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Tuesday, March 19, 2013

THE WALL STREET JOURNAL: Warren and the Bear: Questions From a Berkshire Bear (We Bought on eBay)



WSJ
Inspired by Warren Buffett's invitation to  Berkshire Hathaway bear Doug Kass to attend the conglomerate’s  annual meeting, Deal Journal hunted down a Berkshire trinket, on eBay.
Here we present to our readers the Berkshire Bear. He sports the latest in Berkshire fashion, a lime-green shirt and a painting hat from Benjamin Moore, a Berkshire property.
But don’t be deceived by his supportive appearance. This bear comes armed with tough questions for the octogenarian investor. Here are his primary queries, and he’ll be disappointed if Mr. Kass doesn’t step up with similar fare.
1. You’ve said that your eventual replacement will come from among Berkshire’s managers. This limits options for Berkshire in that all of the Berkshire managers are human. Would you consider hiring a bear to run a Berkshire unit? Can you be sure that your replacement will continue to invite bears to the meeting?
2. On a related note, you’ve said that Berkshire’s sheer size means it has become much harder to invest nimbly enough to outperform the S&P. Bears are both large and nimble. Should a bear be the next CEO of Berkshire?
3. Mr. Buffett, you have said several times you are “hunting elephants.” What is your next target industry and is there a policy of killing and stuffing animals at this company?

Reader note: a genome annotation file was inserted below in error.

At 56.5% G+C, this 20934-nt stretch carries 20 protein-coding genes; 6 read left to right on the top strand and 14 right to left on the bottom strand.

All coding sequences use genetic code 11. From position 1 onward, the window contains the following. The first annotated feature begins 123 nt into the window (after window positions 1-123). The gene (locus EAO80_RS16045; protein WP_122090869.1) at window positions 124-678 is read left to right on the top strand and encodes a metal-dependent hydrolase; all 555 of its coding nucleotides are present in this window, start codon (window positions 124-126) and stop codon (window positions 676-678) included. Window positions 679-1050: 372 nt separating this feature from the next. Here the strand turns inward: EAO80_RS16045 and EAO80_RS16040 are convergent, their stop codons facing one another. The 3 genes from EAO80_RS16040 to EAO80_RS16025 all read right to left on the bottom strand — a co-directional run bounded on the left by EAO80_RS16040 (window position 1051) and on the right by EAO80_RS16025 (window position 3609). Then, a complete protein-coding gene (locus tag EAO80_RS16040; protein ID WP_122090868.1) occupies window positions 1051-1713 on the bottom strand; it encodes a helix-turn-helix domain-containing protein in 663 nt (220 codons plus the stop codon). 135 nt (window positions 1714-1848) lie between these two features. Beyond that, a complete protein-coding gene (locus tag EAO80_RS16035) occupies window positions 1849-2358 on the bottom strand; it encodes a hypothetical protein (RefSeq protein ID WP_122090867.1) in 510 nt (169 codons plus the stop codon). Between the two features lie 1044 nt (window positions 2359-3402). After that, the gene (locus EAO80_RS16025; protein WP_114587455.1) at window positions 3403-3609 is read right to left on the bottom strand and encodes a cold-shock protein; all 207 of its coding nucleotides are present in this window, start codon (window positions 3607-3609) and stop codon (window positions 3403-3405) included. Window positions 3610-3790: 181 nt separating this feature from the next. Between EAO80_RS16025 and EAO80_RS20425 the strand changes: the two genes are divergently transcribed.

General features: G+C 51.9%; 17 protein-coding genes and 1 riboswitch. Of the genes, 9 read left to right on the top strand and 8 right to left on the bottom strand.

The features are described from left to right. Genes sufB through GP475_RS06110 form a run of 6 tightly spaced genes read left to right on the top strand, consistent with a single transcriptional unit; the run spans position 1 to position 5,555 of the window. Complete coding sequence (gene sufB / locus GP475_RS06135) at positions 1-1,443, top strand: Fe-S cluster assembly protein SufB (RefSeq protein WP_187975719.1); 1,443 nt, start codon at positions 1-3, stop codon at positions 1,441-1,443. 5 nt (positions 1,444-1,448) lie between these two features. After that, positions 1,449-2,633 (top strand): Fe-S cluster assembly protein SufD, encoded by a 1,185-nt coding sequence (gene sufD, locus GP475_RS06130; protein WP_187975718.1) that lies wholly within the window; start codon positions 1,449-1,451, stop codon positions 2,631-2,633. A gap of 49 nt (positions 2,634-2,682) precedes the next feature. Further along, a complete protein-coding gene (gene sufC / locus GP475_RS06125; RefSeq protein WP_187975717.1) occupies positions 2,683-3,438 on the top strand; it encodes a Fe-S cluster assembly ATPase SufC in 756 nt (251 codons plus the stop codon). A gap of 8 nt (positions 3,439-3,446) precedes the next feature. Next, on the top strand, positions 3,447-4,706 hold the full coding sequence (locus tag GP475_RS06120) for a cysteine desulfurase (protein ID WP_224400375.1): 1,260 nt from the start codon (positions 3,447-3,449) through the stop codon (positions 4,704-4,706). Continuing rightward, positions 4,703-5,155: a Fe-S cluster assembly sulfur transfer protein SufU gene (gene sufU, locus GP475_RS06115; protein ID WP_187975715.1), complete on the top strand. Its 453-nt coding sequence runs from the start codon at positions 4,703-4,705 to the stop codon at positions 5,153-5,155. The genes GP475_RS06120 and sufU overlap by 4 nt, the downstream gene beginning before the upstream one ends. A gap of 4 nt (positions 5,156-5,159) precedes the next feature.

3a. A follow-up: Would Benjamin Moore consider acquiring Behr paints? Asking for a friend.
4. Mr. Buffett, you’ve spent plenty buying up newspapers, an industry even you admit is struggling and seems to fall outside of this desire for big acquisitions. Does your valuation for the newly acquired newspapers anticipate improved results in the future? What other industries do you intend to challenge the bears on?
5. Berkshire’s managers send you profits from their companies so you can allocate capital as you see fit. Has your thirst for capital prevented Berkshire units like Dairy Queen or Nebraska Furniture Mart from realizing their full potential? Would those cubs be better off on their own, free from the mother Berkshire?
6. Geico spends about $1 billion on advertising and marketing annually, far more than any other car insurer. How does the company evaluate whether it is getting a good return on that investment? Could that return be improved by adding a charming Teddy Ruxpin-type character to your roster of mascots?
7. The website for Berkshire-owned clothing company Garanimals depicts a koala playing soccer. Everyone knows that koalas play rugby. Discuss.
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